The kids spoke to her for a moment and upon their release we were escorted by another drum major to the “Buy these overpriced pictures or we’ll tell Child and Family Services about you” counter.  After our purchase, as we walked back into the village with fuzzy pictures in my hand and guilt in my heart, I asked them what they said to Snow Angel.  What she said. Did they ask for anything? Will the Falcons finally win a Superbowl?

“She said she knows Santa,” my daughter said.

And with just over three weeks left until Christmas, I found that old holiday spirit again, telling me it was time for another link on my chain.  And I wrapped myself up in its cold and steely warmth.


This Food’s Here to Represent!

Early in our relationship my wife and I went to a family cookout where coon was served.  This made both of us uncomfortable, but my god, why?  Finding and killing a critter that rummages through the garbage, cleaning it, and roasting the shit out of it – that, I thought, is quintessential southern cooking.  But apparently, there is more to southern cooking than contracting rabies. 

Since then we’ve added two children to our family so that I could experiment with my own dinner creations.  Occasionally, my kids will love a particular meal but, of course, when I make it again a bad moon begins to rise, FEMA trailers pull in the driveway, and specialists are dispatched from the Vatican with the tools needed to perform the Rite of Exorcism.  But now I know it’s not what’s in the meal that is important, rather its presentation.   

So when I stumbled upon a 1976 series of Southern Living cookbooks I knew I’d hit the jackpot.  Though we may chastise the music and dress of our former 70s selves, they were onto something when it came to food. 

Here are a few recipes that I have resurrected and updated.  Bon Appetit!

Iwo Jima Cornish Hens – It might take you a couple of shots to get this one just right – with each hen reaching the top of Mt. Pilaf and holding up weeds from your back yard while trying to shake off the life-preserver glued to its back.  But once you do you’ll have an iconic meal that will stay with you forever.  Seriously, it will stay lodged in your colon for the rest of your life.  But at least that won’t be very long.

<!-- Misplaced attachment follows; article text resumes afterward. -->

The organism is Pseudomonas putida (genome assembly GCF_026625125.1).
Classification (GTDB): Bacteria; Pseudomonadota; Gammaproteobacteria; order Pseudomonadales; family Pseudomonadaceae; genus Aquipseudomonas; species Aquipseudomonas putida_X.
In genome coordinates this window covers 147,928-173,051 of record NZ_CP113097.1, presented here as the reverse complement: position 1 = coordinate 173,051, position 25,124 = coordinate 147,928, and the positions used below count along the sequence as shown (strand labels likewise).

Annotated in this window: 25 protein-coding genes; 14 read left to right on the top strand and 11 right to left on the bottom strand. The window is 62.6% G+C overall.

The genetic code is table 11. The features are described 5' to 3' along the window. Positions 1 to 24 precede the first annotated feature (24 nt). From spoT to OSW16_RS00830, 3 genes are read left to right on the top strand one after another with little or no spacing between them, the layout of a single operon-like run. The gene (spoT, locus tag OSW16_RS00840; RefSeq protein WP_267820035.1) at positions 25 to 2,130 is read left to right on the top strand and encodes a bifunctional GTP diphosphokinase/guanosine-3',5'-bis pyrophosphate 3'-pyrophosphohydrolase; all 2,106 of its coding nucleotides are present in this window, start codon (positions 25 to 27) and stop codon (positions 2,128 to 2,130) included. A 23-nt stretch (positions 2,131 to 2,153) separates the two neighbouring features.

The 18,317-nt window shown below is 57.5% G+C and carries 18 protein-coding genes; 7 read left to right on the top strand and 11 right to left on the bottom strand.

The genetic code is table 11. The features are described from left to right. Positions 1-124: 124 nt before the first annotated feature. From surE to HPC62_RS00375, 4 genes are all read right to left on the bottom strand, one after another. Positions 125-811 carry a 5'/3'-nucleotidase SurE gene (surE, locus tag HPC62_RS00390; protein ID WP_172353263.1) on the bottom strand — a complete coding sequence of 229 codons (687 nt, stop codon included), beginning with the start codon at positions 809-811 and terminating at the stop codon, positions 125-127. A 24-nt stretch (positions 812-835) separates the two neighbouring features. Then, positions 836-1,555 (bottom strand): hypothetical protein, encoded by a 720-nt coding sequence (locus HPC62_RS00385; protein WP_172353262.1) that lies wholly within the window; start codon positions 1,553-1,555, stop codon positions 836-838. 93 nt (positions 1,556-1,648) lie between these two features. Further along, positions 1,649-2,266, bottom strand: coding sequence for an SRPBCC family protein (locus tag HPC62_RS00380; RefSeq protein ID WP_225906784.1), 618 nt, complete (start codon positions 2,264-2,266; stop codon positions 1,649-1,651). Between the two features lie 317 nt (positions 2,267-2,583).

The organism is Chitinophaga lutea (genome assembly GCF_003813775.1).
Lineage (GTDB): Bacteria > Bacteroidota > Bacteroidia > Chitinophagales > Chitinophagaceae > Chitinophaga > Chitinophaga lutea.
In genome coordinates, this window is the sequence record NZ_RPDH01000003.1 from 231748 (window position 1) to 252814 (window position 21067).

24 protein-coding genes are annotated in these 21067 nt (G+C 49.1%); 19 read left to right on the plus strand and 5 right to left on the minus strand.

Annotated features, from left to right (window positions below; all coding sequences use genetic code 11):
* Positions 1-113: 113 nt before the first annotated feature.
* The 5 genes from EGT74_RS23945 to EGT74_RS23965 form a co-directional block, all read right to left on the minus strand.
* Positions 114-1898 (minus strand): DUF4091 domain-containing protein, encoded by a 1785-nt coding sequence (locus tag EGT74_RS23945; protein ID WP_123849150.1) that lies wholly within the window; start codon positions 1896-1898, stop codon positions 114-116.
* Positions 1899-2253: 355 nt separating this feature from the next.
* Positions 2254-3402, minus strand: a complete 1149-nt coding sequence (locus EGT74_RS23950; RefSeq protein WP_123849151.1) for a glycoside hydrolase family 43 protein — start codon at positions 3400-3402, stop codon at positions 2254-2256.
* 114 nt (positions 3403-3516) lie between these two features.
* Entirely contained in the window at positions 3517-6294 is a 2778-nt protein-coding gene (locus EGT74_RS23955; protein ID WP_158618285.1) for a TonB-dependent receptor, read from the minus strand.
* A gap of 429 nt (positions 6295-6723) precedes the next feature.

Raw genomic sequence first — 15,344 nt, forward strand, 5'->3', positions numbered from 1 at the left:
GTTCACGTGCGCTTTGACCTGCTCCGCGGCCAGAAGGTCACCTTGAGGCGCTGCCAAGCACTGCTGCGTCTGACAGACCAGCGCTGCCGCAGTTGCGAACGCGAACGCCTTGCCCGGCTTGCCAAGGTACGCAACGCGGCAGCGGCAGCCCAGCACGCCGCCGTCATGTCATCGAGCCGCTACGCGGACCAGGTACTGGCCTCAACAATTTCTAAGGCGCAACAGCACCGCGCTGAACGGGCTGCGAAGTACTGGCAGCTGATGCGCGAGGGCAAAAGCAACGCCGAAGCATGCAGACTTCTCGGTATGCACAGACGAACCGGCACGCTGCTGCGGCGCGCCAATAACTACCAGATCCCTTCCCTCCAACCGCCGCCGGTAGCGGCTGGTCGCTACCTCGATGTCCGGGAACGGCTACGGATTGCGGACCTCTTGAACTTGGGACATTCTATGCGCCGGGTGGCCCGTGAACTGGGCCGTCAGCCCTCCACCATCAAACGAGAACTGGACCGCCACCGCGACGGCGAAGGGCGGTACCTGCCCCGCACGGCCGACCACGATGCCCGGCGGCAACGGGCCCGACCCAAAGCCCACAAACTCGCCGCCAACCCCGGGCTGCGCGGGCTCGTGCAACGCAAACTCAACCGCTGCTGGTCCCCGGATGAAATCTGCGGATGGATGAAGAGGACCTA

BDSM Wild Duck – When you show this recipe to the birds you stole from the local pond, you’ll have to give them the old “Gimp” treatment from Pulp Fiction so they can’t escape.  Just tie them down with the rainbow suspenders that you refused to donate to the yard sale and you’ll have yourself a grunting good time.


This one is aptly named, and I’m serious, Lord Jim’s Mincemeat Plum Pudding, referring to Joseph Conrad’s novel Lord Jim.  As in his better-known Heart of Darkness (later adapted into the movie Apocalypse Now), Conrad creates a complex psychological landscape.  Likewise, the domestic chef must manifest this meal as a metastasizing molten mountain, its true ingredients masked by a mesmerizing maze mold.  It should be served with a large jar of stale, crushed Utz pretzels, as pictured.

Roasted Ham with Doo-Doo of Rabbit – Roast the ham on a spit in the fireplace, and towards the end knock it over to give it a nice coating of ash.  After letting it sit there awhile and cool off, the kids’ fluffy pet will happily snuggle up and add its natural side-item to this family favorite.


Raw Egg Pie with Murdered Starfish


Emasculated Bulls on the Half-Shell


He Sleeps with Catfishes – As in the old country, loose lips will get you a mouth full of parsley and sunk to the bottom of a nearby body of water.  No need to cook here.  Just wrap up the raw catfish fillets, toss a shovel load of dirt on top while saying a few Hail Marys, and leave it on the doorstep of your loudmouthed neighbor who will surely get the message.


[p.s. the spawn of this idea came from a book named The Gallery of Regrettable Foods by James Lileks that I saw some years ago. You should check it out. ]